Rugelach with Preserved Cherries

Another Christmas cookie, Rugelach with Preserved Cherries, on “the list” finally made!

Now I understand what the excitement is all about! I have never tasted this cookie, but have been hearing rave reviews of it for years. How good can it really be? I put it on “the list” and planned to bake it, eventually. That list is long. Yet, this was the year. I was inspired by having so many of my preserved Evans cherries to use. As these cookies have a variety of fillings and often use raisins, I decided my cherries would be the perfect substitute. I could find any other rugelach filling recipe that used cherries. Ah-hah!

I am a bit of a perfectionist when it comes to my Christmas goodies. They have to each be perfectly formed, very pretty, and incredibly delicious. I didn’t expect these to make it to “the” plate as every person I had seen make them on TV had the filling all over the cookie pan; every post I have read about them celebrates the rustic quality of this cookie and to not fuss about the filling spilling. I was still concerned. I don’t like things to look messy.

Somehow, I was very blessed in my kitchen this day. These cookies are in a category of their own. Outrageously delicious. Unexpectedly so. The texture is very “pie-like”. Not like a tart, but like a pie! Truly. Who knew? I supposed thousands, but not me. I am smitten. Completely.

And the cherries? Ooooh, baby! They really rock and roll these rugelach! Puckery Perfection.

The dough is very easy to make, so I didn’t expect the exceptionally supple tender texture that gives way to the substantial filling.

These gorgeous preserves are not showcased in this cookie. You would never guess they were in it as the filling combination comes together to create a new “somethin’ somethin'” that begs the question: “What is in this filling?” So, they do make all the difference. It was actually a little hard for me to chop them up, as they are so beautiful whole. Fragrant toasted walnuts, freshly ground, with two sugars and the cherries is all she wrote. That is it.

The filling must be evenly divided into four portions and set aside while one round of dough, earlier portioned into four, is rolled into a nine inch round. I portioned quarters a bit prematurely. It didn’t seem to make a difference, but I didn’t do it with the remaining three rounds. I did try to portion my ingredients per quadrant. Two tablespoons of homemade apricot preserve per disc of pastry spread with an off set spatula; the filling sprinkled over that. I also had the idea of not adding filling onto the point to avoid spillage (and mess), but noted that the jam seemed to run, anyway, so filled the centres of  the remaining discs. The difference was indiscernible.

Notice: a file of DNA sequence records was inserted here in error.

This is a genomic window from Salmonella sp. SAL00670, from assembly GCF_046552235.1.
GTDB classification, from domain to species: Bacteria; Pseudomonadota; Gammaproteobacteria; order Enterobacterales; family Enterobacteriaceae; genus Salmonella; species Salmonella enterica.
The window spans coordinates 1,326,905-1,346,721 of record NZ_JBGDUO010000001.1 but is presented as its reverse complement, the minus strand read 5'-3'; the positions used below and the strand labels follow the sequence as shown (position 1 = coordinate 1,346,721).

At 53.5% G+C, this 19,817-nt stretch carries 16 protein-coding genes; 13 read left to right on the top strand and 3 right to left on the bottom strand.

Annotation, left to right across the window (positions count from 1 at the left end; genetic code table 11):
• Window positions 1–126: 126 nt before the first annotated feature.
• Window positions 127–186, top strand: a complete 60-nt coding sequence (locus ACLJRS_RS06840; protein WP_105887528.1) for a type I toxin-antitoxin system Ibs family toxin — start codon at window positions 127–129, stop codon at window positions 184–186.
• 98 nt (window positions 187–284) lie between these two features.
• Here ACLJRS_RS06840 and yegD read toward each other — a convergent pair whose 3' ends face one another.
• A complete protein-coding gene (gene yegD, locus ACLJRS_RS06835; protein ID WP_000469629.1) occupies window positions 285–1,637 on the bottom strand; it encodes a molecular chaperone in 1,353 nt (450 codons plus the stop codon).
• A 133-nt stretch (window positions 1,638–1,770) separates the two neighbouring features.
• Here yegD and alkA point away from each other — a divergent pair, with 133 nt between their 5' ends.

It is important to press the filling into the dough, gently, at this point (above).

Each quadrant is cut first, then divided into three equal portions. Each disc makes 12 cookies, thus the recipe makes 48 cookies. Just the right amount for the holidays! After sprinkling on the filling remember to push it gently into the dough. This is important to avoid mess and spillage. I was very impressed with the consistency of this filling and with the workability of this lovely dough. These rolled up effortlessly and were set in the fridge to cool for 30 minutes before sugaring and baking.

The time for the dough and filling to firm up in the fridge is really important as it ensures that the cookies will hold their shape and be as elegant as possible.

They do not take long to bake and are quite soft to the touch when taken out of the oven. I was pleased that there wasn’t any spillage. They don’t look so lovely in the photo below, but they are definitely “refined and dignified” enough to make it to “the” goodie plate. I didn’t expect that, and am so pleased and excited to have discovered what I know will become a new family favourite. Vanja lit up when he tasted one. He liked it! He liked it! That is rare and a double bonus.

I keep all of my goodies tightly wrapped in plastic air tight containers just out the back door in the ever present Canadian Christmas Freezer.

The greatest thrill is that they do present as a fairly humble little bundle. However, the taste experience is so unexpected that the delight cannot be contained!

They are not a messy cookie, and the taste experience has completely changed the way I view this cookie. It now see it as delicate and refined. This means I will also be guarding the prettiest ones and making sure they get to the company plate! The company plate has transitioned itself to the Christmas Eve Family Plate, so it is all good!

Rugelach with Preserved Cherries
Prep time
Cook time
Total time
The filling for this traditional holiday cookies is A Canadian Foodie Original. This tender pastry filled with flavourful preserved cherries is an unexpected delight.
Recipe type: Cookie
Cuisine: Canadian